Over threshold. Have you heard the term?
In dog (and other animal) training, “over threshold” is used to describe the point at which a dog undergoes physiological changes that comprise a state of stress. The state of being over threshold is not conducive to being trained, and positive reinforcement centered trainers will try to get their dog out of that state before trying to teach a behavior or use classical conditioning.
I have an extensive post on the definition of “threshold” in the works, but in the meantime I want to show you something.
A stress reaction can develop into a full “fight or flight” response. Common physiological changes in mammals attendant to this response include:
- dilated pupils
- heightened respiration
- heart rate and breathing increase
- digestion slows or stops
- paling or flushing
- increased muscle tension
- dilation of blood vessels for muscles; constriction elsewhere
Did you catch the one about the GI system? Digestive processes slow or shut down. So it makes sense that a common test that people use to check dogs’ stress levels is to see if they will take food. In a state of heightened stress, blood flow to the GI system is limited as the body prepares for action. Many or even most dogs will not eat when they are in this state.
Taking food is an easy test for stress, but it’s not definitive on its own. There are other reasons a dog may take or refuse food, and most important, some dogs will still take food when very stressed. That’s what I want to show you.
My feral dog Clara is one of those. In the movie below, taken more than a year ago, she was at the vet’s. It was the first time she had been back there since she was spayed. Before that she had been fairly calm at the vet’s, all things considered, but we lost all that after her spay. I have been working on her socialization since she came to me, but the usual steps one takes to teach a dog to be calm or even happy at the vet are beyond her, so we just try to get through the visit as quickly as possible and with as little handling as can be managed.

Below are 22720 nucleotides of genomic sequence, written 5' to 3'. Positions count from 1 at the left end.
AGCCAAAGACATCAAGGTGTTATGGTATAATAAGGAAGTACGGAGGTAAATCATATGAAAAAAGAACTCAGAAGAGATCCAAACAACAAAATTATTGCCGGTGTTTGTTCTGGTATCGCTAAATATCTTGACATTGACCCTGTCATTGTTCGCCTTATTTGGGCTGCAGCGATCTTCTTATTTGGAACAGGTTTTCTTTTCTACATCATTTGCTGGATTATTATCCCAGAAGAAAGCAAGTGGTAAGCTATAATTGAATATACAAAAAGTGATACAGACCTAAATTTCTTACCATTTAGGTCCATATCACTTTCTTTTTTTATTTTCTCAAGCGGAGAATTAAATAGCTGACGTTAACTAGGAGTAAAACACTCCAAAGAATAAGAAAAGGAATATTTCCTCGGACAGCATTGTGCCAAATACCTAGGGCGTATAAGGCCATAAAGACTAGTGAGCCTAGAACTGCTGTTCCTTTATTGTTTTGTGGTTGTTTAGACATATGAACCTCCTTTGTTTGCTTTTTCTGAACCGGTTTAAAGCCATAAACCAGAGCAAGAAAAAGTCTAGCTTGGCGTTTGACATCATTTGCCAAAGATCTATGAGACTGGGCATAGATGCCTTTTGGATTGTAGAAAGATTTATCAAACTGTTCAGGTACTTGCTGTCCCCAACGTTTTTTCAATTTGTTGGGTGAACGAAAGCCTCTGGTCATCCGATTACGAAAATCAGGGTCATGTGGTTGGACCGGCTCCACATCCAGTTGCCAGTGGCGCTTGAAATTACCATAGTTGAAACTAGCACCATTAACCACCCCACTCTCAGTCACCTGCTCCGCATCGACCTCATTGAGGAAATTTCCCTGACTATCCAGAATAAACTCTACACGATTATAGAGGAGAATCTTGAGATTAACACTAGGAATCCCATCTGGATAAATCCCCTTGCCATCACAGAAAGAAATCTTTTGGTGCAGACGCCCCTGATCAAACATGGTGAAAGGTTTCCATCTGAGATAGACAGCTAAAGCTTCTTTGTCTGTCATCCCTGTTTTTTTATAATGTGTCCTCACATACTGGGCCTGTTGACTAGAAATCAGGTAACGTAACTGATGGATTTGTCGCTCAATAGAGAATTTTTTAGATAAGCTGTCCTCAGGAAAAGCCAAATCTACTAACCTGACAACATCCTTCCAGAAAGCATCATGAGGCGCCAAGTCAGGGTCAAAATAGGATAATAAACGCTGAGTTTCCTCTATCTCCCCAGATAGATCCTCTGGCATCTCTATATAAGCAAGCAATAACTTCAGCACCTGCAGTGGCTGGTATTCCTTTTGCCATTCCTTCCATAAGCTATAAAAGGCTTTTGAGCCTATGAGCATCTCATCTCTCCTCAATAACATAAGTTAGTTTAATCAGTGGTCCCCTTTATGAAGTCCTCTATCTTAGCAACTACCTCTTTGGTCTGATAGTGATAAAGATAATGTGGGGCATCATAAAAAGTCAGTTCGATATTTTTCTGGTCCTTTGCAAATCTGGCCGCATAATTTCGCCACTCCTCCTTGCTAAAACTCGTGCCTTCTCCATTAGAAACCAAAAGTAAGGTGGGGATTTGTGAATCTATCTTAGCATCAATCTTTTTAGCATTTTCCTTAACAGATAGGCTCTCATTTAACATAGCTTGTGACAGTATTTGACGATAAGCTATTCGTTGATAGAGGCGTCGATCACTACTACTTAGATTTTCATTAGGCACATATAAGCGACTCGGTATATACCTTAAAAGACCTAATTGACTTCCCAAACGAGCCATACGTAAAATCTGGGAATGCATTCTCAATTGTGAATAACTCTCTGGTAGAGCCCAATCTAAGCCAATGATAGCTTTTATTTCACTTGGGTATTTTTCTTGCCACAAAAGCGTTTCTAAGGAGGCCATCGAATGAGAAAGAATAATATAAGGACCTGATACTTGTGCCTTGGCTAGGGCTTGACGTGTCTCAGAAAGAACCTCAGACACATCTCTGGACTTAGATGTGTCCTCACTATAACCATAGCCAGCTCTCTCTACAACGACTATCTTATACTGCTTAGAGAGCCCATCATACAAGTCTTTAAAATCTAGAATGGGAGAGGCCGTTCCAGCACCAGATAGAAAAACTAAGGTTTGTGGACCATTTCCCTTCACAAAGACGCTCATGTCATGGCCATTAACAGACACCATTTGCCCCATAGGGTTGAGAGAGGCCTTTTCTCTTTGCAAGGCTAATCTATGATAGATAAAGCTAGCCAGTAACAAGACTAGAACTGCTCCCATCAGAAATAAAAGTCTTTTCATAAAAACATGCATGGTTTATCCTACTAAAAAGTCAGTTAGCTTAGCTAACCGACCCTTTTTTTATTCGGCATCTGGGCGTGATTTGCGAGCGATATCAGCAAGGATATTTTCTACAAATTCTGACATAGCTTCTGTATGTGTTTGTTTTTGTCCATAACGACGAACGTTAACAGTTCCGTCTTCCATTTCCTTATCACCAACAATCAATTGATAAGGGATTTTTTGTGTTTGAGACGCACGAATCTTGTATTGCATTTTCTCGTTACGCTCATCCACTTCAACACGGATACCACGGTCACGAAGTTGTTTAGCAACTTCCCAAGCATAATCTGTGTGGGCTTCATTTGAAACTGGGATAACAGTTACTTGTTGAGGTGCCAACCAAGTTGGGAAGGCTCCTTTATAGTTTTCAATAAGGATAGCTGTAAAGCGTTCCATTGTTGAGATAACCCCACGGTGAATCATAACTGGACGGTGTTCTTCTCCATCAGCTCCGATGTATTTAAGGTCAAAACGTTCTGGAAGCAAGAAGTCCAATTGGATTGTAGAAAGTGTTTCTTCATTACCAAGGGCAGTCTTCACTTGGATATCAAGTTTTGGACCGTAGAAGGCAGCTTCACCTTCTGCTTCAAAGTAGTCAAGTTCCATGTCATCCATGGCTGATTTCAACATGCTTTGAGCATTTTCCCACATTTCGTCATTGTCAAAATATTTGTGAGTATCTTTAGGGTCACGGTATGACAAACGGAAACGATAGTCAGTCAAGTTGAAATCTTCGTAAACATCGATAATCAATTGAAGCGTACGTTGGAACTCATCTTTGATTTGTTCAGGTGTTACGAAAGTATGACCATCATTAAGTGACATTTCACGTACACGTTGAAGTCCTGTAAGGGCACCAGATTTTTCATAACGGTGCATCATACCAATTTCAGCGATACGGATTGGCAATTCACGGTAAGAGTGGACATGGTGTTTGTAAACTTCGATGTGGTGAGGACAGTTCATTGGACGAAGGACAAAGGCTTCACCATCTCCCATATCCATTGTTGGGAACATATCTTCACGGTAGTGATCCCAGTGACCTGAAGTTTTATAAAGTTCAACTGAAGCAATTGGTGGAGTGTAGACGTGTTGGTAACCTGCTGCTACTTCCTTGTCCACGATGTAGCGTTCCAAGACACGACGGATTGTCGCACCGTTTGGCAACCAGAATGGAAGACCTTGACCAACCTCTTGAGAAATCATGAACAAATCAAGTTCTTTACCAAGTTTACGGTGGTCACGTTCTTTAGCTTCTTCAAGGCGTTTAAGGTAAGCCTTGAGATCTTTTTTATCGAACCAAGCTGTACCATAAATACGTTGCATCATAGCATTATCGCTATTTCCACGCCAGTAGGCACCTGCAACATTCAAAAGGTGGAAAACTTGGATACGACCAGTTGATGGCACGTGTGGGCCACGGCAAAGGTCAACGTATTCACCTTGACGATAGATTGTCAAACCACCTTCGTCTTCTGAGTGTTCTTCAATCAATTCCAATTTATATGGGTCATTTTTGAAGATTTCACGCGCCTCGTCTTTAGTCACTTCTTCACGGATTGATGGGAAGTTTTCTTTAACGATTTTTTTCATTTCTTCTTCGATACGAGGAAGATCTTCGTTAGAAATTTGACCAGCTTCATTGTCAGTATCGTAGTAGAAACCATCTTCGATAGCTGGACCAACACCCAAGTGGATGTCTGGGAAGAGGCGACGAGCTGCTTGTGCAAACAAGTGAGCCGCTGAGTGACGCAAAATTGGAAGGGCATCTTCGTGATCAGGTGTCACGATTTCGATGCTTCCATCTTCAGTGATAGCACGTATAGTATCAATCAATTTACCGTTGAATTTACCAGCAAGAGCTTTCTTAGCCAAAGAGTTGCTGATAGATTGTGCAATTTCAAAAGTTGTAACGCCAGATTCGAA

In the video you can see all of the visible stress signals listed above, except that she is still eating the treats that I offer. You can also see her respond to cues, and even in one case offer behavior on her own. There’s even a little tail wag in there.
To answer the question in the title, I think she is able to eat and respond because we have rehearsed behaviors over and over again in many different environments, our bond is very strong, and probably because of some innate resilience. If she didn’t have that, she would never have come in my door two years ago.
However, I would never attempt to train her while she was in such a state. I would just use food as a distraction and help her get through it and out of the situation as quickly as possible.
By the way, the video clips are the source of the still photos I have previously published with stress signals labeled. Those photos are available for private or professional/educational use. I will also make the two brief clips that are in the movie available if anyone wants to use them. Just drop me a line in the sidebar or message me on the eileenanddogs FaceBook page.
How about your dogs? What are the easiest ways to tell they are stressed? Or the most reliable? Do you look for combinations of things?
Thanks for viewing! Coming up:
- But I Want to Use ALL the Tools in My Toolbox!
- What You Reinforce is What You Get
- Threshold: Let’s Work on Defining It
- Clara’s Rules
- OMG Could She Really be Talking about the Continuum AGAIN?
- But He Was Wagging His Tail!